Since 2011, the Pipeline Safety Trust has conducted an annual review of each state regulatory agency’s pipeline safety website. Our goal is to encourage states to make information about pipeline safety — like inspection records, incident data, maps, etc. — as transparent to the public as possible.
We evaluate each website with the following criteria:
- Ease of finding the state agency’s website and contact information for agency staff;
- Accessibility of federal and state statutes and rules;
- The description of the scope of the state’s authority (and lack of authority);
- Existence of transmission pipeline maps and operator contact information;
- Availability of inspection records, and incident, enforcement and excavation damage data; and
- Information about siting and routing of new pipelines.
The graphic below shows how states performed in our 2017 review. We consider below 17 points to be “failing” (red), 17-24 points to be “passing” (yellow), 25-32 points to be “good” (light green), and a perfect score of 33 points is “excellent” (dark green). California has two entities responsible for pipeline safety; one agency has a score of “good” while the other has a score of “failing.” States and territories in black have no pipeline safety program.
For some states, seeing their state in red is enough to force them to act. For others, a drive for excellence catalyzes website improvements. For years now, Arkansas and Washington have led the pack, getting perfect or near-perfect scores every year. Last year, they were joined by Nevada, which achieved a perfect score for the first time.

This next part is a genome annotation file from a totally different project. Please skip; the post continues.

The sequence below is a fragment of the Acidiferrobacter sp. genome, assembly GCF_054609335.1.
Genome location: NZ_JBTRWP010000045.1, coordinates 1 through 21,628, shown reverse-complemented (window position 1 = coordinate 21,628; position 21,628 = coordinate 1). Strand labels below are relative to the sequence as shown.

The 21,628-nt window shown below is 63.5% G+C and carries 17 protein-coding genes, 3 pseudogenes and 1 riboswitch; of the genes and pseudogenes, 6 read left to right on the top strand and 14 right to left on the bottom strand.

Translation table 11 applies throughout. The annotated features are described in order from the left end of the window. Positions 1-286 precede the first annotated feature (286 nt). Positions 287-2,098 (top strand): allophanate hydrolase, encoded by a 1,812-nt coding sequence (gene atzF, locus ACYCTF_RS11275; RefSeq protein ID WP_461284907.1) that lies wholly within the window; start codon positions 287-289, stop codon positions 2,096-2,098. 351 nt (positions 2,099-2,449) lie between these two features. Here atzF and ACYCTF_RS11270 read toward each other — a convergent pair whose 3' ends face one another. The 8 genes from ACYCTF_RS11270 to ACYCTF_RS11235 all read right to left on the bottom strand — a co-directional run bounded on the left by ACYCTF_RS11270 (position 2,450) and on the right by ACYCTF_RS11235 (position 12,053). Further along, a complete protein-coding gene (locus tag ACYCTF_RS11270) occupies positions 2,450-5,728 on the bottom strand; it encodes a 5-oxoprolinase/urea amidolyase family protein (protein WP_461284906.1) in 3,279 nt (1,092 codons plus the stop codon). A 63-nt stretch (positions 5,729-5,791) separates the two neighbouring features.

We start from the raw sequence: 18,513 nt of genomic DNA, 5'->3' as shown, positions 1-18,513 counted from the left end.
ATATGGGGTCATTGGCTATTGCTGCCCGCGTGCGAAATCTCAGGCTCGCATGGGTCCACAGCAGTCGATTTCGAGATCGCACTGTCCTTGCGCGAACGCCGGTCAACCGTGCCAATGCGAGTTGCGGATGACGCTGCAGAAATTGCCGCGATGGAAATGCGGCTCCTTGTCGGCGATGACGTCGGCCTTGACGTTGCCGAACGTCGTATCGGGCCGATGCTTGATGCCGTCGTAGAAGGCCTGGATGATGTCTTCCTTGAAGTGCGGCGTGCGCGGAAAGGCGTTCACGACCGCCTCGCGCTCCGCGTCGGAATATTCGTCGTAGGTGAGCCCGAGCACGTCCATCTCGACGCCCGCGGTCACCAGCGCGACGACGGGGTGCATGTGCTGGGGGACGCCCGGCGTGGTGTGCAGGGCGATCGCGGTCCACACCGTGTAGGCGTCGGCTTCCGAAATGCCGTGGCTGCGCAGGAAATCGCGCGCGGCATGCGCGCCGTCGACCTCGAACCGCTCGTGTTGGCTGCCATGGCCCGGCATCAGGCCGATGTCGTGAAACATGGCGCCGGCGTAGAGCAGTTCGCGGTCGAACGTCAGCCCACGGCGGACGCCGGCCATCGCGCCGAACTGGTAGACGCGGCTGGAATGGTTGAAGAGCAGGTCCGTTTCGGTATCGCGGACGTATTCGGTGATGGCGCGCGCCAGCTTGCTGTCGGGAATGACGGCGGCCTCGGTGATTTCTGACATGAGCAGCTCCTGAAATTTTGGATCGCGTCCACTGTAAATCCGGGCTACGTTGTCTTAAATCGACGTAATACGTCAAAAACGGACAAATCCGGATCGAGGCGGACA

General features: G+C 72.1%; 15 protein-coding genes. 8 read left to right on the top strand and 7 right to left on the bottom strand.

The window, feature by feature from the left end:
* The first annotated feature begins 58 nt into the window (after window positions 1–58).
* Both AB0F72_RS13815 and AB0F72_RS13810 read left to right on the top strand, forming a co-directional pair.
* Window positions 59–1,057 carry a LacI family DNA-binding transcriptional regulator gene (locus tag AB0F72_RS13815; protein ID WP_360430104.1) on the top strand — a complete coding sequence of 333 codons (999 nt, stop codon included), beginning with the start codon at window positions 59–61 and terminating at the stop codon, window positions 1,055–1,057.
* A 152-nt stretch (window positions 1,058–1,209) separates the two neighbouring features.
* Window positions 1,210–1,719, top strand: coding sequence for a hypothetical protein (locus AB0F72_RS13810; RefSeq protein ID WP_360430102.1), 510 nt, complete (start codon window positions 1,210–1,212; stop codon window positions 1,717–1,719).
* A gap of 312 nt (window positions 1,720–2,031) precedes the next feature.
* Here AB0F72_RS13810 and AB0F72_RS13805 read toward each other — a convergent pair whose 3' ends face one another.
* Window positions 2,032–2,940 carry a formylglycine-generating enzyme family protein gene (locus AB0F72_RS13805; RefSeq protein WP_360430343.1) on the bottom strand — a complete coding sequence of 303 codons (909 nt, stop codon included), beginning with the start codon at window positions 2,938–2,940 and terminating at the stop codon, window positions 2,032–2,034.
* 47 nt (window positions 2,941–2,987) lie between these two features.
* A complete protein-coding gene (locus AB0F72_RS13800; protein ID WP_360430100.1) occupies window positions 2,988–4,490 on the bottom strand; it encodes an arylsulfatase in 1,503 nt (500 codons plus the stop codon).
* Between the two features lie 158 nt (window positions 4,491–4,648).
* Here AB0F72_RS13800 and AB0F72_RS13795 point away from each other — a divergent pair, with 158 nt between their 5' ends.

This year, however, we decided public shaming isn’t always the best way to get states to improve their website transparency. So, we offered a free website audit, including detailed recommendations for improvements, to any state that wanted to participate. Fifteen states signed up in time to receive an audit and make changes before the 2017 review.
Among those 15 states, three have already taken our recommendations to heart and made significant changes to their websites. The California Public Utilities Commission made notable improvements to their site after our audit this year, bringing them from the middle of the pack to the top. Colorado also asked for an audit and worked closely with us to improve their website in 2017, leading to a much more user-friendly, transparent site. And, New Hampshire amped up an already fine website, adding information about siting and routing and better access to some data. We hope other states we have worked with will make similar changes in the coming year as time allows.
While not all the states for which we conducted audits incorporated our recommendations, we are pleased with the outcome of this effort, and will continue to offer audits into 2018. In 2016, we had 19 states with a score of “passing” or better. Now have 21 states with passing scores or better, and next year, we’re shooting for 25.